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Sunday, October 24, 2010

Chow Chow

One of the things I purchased last weekend at the Bethesda Farmer's Market were some local meats made into terrific sausages of various types. On top was homemade Chow Chow Relish. Yummy. My sister said that she loves chow chow relish. So.. she will be getting some for her birthday! Oh, forgot she reads the blog....hmm.

We were supposed to get a frost Saturday morning, so I did a big garden harvest. Lots of herbs: basil, lemon verbena, and sage. Tons of poblano peppers, some jalepeno, some yellow and green bells. Tons of squash, mainly butternut and one last Delicata. The last of the leeks. Some nice young turnips.

And a bunch of green tomatoes. A prime ingredients in Chow Chow Relish. Today I made a batch using about 2 pounds of the tomatoes, adding onions, cabbage, and red bell peppers that were unfortunately not from my garden. My son said it smelled great, but there was just enough to fit into 5 pint jars, so there wasn't any to try out this evening. Also made Pear Honey, a recipe from Paula Deen, using pears and pineapple. Thought it would be more pear buttery, but it is more like a cross between pear jam and pear sauce. Made a basil infusion that may become a jelly if I can stay up that long.

Now to check airline regulations to see if Chow Chow Relish is allowed on the plane to Grand Rapids!

Copyright 2010,

Sunday, October 17, 2010

Visiting the Bethesda Farmer's Market

I had a delightful visit to the Bethesda Farmer's Market today. I was in town working at the Bethesda Row Arts Festival with my sister, and since the Farmer's Market was just a block away, I got to stop by there as well. Wonderful market - just wish I had a cooler with me! My very favorite thing was pure decadence - a duck breast prosciutto that I could not resist. I am not sure how I will use it yet, but I know it will be with something fresh and uncomplicated so I can highlight the duck. I also purchased some truffle salami, cured European style, a green curry sauce, a wine vinegar and some mustards, and some unbelievably great cheeses to eat with pears and apples.

At the art show, the level of craft was very high. I feel in love with a painting, but could only afford a print - but did not get it. Fiscal restraint. But I know after many years of art fairs that there isn't a "next time" with art you love. I have never, ever regreted a decision to buy art or fine craft. It simply brings joy. The creativity at the Arts Festival was only exceeded by the level of execution - and the Farmer's Market was the same, but with food.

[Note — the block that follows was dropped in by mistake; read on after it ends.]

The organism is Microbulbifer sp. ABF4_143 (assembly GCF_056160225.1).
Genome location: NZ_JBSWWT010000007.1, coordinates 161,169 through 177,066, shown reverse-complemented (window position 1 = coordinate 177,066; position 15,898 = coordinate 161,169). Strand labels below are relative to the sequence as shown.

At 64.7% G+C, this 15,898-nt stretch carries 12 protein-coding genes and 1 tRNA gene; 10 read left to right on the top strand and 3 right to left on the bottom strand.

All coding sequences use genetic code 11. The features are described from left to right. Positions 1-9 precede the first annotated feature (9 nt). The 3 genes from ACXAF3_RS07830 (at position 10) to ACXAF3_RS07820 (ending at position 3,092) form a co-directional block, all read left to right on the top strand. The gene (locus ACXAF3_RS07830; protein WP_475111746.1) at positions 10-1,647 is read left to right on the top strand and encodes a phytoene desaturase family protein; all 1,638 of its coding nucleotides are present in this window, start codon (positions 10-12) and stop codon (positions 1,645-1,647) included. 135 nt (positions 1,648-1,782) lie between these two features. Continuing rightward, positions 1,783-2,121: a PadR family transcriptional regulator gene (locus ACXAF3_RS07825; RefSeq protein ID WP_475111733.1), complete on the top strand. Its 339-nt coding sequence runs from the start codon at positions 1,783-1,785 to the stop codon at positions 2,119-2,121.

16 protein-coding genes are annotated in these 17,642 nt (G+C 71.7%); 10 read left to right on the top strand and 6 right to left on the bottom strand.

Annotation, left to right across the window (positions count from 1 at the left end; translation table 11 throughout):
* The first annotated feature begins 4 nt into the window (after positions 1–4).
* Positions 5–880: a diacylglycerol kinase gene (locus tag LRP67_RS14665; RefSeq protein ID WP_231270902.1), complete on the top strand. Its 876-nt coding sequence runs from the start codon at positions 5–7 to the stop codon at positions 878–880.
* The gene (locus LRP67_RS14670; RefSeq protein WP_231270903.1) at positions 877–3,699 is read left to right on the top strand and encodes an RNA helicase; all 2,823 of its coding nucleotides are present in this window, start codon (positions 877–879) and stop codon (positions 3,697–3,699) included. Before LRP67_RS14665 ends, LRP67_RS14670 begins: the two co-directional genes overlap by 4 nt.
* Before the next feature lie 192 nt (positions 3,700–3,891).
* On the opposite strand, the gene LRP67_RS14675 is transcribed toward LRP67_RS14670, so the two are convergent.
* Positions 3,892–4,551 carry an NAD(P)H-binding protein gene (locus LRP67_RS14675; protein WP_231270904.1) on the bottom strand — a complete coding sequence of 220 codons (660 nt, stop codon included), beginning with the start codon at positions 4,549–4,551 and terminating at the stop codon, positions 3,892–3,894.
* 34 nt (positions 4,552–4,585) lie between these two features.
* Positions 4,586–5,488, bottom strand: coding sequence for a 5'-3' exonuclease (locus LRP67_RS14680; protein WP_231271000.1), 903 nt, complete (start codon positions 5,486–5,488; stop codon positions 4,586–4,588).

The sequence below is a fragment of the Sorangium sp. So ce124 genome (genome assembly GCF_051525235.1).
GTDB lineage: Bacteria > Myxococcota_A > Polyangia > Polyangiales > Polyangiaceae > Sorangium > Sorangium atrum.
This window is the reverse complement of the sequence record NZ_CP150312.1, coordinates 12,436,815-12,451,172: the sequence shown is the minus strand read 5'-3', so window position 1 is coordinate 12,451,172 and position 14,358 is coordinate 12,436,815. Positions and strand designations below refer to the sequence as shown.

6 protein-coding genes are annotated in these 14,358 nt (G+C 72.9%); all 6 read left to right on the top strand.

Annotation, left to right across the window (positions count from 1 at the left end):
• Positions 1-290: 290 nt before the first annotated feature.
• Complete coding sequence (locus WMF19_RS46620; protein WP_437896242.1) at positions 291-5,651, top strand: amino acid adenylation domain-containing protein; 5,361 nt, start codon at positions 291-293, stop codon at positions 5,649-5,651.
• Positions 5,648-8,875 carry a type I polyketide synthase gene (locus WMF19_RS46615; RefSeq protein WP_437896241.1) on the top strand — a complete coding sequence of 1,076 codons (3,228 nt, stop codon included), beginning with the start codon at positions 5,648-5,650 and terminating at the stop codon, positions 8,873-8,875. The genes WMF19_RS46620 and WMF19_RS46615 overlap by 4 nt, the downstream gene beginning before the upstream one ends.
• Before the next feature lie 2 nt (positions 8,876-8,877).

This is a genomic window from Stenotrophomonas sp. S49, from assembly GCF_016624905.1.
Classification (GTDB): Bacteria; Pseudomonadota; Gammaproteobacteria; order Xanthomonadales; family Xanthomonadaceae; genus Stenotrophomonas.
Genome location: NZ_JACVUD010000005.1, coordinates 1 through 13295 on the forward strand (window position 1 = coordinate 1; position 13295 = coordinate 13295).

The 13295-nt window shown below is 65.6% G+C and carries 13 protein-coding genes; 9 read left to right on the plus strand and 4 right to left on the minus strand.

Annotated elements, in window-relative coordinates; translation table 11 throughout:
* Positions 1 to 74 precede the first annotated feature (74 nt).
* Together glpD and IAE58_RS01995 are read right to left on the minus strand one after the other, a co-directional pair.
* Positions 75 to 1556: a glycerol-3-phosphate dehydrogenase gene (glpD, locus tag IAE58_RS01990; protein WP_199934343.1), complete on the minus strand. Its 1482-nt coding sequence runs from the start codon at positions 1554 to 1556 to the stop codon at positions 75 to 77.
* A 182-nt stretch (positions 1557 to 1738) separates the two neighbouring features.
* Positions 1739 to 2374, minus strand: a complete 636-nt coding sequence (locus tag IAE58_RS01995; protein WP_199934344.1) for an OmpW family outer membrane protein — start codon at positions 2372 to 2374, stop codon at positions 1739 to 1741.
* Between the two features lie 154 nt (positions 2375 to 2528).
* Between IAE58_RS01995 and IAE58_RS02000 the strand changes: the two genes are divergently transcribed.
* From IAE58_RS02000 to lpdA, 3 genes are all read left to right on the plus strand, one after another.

Combine good food, great art, a light breeze, lots of sunshine and a high in the low 70's, time with my sister -- certainly this was one of the all time great days. A lucky life indeed.

   Copyright 2010,

Monday, October 11, 2010

Summer's Over - Time to Blog Again!

I cannot believe I have not blogged since July. What a summer! The garden did pretty good - no major pest out breaks. The flower gardens were much more neglected! This fall, I started selling a modest amount of produce at the Farmer's Market, along with some baked goods. After a frantically busy summer, adding the Farmers Markets has really put me over the top in busy-ness, but it such a nice place to be. I've made a couple of types of killer granola that I am quite proud of, and the market patrons seems to like it a lot as well. In just a few weeks, I have a following!

Meanwhile, I was quite late planting a fall crop. My lettuce and spinach are up but just barely. My cole crops are being attacked, so it is hard to tell whether the plants or the pests will win. The chard is happy and healthy, but we love it so much I am afraid I will take too much and it will quit for the year. I'm still getting lots of peppers - especially poblanos - and tomatoes.

We had friends over for dinner yesterday, and the food was particularly colorful. I oven-roasted a huge load of tomatoes - yellow, black, and red - with olive oil, onions, kosher salt, my strong soft necked garlic, fresh basil  - in a hot 400 degree oven for 45 minutes.  That mixture then went into a skillet, to which I added fresh spinach bought at the Farmer's Market, and it became our pasta sauce. I made homemade ravioli for the first time (a pasta roller being my newest toy) using pasture raised beef, heritage breed pork, and freshly harvested chard. It took me to a while to get the hang of the dough, but it was quite forgiving. Never was able to pop out the raviolis by tapping the mold on the counter -- hah!! Took each one out one by one by one by one.... sigh. Also roasted bell peppers from the garden - green, red, and yellow - for another colorful dish, with fresh mozzarella cheese. The broccoli rabe came from a store - shocking!

So a lot of activity in the kitchen and the garden... and now on the blog!

Copyright 2010,